Interested in Possibly Adding an Accessory Dwelling Unit (ADU) to your Property?
Accessory dwelling units or ADUs – separate living units tucked inside a single family home or sharing land with one – are getting more popular. California has changed or adopted laws that make it easier and more attractive for homeowners to build ADUs.
An ADU can be a newly constructed stand-alone structure, a home addition that creates a separate living space, or conversion of an existing space such as garage or basement into a separate dwelling.
For homeowners, ADUs can be a source of rental income, serve as living quarters for extended family, or a work-at-home space. For those willing and able to build an ADU, the rewards can be substantial.
Six questions to answer before building an ADU:
1. Can I build an ADU on my property?
Before you start sketching layouts and picking paint colors for an ADU, check with your city or county department that oversees planning, construction or zoning to make sure you’re allowed to build, what you’re allowed to build, and where.
2. Who can I hire to build an ADU?
You can hire professionals to do some or all of the work, including the following:
- Design: An architect and/or engineer to draw up plans. If you’re considering a pre-fabricated or manufactured home or a kit for DIY assembly, check with your local building department to make sure the home you’re considering meets local building codes.
- Construction: A general contractor who can act as conductor for the entire project, or individual contractors for electrical or plumbing work.
- Site work: Water, power, sewage and grading, if needed.
Interest and growth in ADU development has given rise to companies who bill themselves as one-stop shops for ADUs. Some offer their own models to choose from, which could make it less expensive than building a custom ADU.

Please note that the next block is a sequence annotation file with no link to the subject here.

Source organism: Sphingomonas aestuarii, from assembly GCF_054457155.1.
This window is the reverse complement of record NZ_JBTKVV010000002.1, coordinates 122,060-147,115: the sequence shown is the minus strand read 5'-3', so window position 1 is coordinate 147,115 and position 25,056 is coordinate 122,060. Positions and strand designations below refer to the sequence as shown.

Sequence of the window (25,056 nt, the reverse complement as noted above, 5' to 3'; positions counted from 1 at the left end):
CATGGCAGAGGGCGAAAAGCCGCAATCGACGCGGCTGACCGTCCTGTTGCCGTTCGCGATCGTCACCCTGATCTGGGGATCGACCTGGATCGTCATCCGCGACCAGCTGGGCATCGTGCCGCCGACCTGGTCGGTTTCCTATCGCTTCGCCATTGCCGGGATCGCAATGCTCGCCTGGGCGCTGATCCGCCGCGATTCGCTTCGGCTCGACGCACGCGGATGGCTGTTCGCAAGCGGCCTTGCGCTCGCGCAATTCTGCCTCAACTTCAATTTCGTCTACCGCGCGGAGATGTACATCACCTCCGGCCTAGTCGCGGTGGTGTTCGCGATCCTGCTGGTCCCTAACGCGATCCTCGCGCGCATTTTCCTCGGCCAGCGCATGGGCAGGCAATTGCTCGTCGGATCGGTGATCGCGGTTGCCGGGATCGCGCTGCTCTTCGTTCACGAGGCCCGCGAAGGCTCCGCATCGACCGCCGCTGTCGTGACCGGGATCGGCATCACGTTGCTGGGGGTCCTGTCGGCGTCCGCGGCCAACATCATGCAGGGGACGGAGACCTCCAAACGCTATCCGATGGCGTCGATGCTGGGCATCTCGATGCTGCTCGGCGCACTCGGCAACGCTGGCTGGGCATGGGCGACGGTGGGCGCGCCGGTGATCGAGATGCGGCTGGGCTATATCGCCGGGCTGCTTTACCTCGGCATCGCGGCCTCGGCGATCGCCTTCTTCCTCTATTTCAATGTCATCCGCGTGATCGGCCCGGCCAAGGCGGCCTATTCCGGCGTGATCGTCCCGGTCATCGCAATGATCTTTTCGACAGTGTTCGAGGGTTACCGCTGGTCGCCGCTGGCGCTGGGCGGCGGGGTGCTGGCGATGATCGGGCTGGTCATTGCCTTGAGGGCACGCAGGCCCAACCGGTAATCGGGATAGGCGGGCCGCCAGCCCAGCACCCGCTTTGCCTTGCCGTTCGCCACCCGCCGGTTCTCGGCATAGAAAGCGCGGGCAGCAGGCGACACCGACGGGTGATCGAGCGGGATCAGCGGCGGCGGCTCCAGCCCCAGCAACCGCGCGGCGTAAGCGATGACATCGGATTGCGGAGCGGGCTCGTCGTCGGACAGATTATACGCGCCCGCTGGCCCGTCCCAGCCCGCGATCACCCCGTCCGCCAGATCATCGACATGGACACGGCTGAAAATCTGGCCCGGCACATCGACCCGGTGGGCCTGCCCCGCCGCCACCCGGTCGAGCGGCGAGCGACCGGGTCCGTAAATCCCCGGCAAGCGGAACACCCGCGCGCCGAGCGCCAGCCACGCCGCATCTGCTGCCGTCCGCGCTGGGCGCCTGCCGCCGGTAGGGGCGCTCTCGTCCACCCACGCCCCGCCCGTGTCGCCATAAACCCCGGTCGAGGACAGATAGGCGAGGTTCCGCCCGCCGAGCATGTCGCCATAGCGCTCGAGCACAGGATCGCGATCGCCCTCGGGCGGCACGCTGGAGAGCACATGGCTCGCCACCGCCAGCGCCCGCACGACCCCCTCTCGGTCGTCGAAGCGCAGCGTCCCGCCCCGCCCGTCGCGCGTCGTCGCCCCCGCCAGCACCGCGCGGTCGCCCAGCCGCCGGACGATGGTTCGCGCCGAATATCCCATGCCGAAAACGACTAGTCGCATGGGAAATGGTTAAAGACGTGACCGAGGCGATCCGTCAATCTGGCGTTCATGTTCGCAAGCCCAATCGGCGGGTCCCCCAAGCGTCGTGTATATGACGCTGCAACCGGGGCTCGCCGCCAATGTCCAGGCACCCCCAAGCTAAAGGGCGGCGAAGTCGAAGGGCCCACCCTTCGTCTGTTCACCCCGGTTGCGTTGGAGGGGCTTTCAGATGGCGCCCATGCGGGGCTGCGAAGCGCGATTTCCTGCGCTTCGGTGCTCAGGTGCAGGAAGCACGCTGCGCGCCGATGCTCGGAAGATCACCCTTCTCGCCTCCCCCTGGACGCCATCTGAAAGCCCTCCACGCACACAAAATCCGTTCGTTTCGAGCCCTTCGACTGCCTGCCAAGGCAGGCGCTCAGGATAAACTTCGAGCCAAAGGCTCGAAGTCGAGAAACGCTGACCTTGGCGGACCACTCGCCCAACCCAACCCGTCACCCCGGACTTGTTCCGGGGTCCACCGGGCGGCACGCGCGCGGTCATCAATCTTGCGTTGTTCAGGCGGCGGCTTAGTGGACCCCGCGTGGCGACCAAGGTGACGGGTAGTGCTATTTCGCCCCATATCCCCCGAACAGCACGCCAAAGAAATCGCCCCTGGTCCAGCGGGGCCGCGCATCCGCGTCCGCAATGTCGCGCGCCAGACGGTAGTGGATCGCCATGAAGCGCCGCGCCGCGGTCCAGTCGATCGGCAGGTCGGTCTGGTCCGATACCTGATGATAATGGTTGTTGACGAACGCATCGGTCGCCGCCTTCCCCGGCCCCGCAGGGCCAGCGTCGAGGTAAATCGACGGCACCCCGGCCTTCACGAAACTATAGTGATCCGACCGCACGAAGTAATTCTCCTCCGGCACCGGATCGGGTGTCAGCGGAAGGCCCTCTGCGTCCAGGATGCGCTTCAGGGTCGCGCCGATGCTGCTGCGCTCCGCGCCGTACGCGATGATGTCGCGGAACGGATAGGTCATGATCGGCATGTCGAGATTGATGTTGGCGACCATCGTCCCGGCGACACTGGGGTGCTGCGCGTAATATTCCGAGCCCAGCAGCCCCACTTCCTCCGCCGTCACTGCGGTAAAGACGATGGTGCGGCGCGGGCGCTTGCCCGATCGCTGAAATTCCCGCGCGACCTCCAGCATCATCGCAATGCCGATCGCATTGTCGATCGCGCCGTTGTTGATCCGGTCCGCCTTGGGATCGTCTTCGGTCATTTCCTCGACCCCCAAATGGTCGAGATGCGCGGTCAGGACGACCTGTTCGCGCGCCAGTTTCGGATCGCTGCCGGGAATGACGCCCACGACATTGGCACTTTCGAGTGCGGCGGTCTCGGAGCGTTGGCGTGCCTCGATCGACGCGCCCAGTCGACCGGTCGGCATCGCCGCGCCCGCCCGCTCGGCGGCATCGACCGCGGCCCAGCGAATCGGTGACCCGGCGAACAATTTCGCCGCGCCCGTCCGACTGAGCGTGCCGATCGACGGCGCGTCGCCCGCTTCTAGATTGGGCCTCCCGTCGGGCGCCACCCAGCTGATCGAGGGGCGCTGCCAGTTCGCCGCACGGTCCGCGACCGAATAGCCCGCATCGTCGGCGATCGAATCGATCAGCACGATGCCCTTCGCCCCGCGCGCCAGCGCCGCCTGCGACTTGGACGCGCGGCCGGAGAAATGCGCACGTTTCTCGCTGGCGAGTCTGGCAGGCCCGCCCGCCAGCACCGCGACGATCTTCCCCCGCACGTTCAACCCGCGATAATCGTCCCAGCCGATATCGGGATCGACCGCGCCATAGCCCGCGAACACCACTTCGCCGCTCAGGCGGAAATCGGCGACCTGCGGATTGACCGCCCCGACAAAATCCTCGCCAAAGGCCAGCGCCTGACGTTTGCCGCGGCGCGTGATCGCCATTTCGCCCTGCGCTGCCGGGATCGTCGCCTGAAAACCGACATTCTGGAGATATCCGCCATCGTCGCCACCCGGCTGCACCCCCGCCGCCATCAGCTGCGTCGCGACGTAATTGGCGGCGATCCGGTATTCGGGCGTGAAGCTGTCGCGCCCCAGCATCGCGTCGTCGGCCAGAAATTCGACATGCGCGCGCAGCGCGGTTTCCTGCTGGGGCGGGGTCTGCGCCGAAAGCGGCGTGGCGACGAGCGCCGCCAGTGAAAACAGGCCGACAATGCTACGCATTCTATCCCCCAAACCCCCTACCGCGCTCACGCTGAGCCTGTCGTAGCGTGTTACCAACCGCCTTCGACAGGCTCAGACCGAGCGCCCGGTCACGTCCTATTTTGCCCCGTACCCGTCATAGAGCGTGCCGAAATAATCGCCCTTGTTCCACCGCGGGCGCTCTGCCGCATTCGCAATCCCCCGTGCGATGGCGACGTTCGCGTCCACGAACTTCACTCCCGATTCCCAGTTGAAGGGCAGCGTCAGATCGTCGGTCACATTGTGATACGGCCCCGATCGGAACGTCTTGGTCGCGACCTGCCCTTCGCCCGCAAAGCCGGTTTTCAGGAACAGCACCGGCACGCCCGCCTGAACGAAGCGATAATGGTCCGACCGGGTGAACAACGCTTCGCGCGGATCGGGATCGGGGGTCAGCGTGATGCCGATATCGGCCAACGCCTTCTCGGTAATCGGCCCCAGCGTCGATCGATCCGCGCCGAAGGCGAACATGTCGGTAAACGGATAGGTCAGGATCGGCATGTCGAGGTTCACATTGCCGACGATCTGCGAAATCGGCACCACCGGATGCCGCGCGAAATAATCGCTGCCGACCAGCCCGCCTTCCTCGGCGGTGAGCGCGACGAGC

If you opt for a pre-fabricated or manufactured home that can be delivered to your property, check with your city or county building department to make sure it meets local building codes.
3. How much does it cost to build an ADU?
The cost will depend on the size and type of ADU. For instance, the city of San Jose estimates that “a new, custom-built detached ADU may cost as much as $250,000. Retrofitting an existing attached garage or basement may cost approximately $80,000 to $150,000, depending on size, existing plumbing and how you design the space.”
You can save money on the design if you live in a city that offers “pre-approved” building plans that homeowners can use to build their ADU either for free or for a licensing fee. The plans, which can be customized to a degree, speed up the review process because they already meet the city’s building code and design guidelines.
4. Can I finance an ADU?
Financing can be the hardest part of the process. That’s because the majority of traditional lenders don’t offer loans to construct ADUs, and the few that do generally write loans only for work done by professional contractors
Some funding possibilities include:
- Existing savings
- 401K loan
- Cash-out refinance
- Second mortgage
- Home Equity Line of Credit
5. How might I save on the construction cost of an ADU?
Converting an existing space into a separate living unit is likely to cost less than new construction, although things can get pricey if you choose high-end finishes.
Another way to cut cost is to build a dwelling from plans that have been “pre-approved” by your county or city building department. Buying a pre-built model or kit home also may offer a way to cut costs, but be sure to factor in all applicable costs, including utility hookups. Some pre-built models only include the structure itself, so be sure to factor in the cost of finishing the inside and installing electric and plumbing.
6. Calculate the Return on Investment (ROI)
In cities with high housing costs like the Bay Area, rental income can pay for the costs of development in a matter of years, while providing a homeowner with future options for downsized living without having to move from their home. Legally permitted ADUs also tend to add value to a property. Some cities, such as San Mateo, have created ADU calculators to help people determine whether area rents will generate enough to cover monthly expenses.
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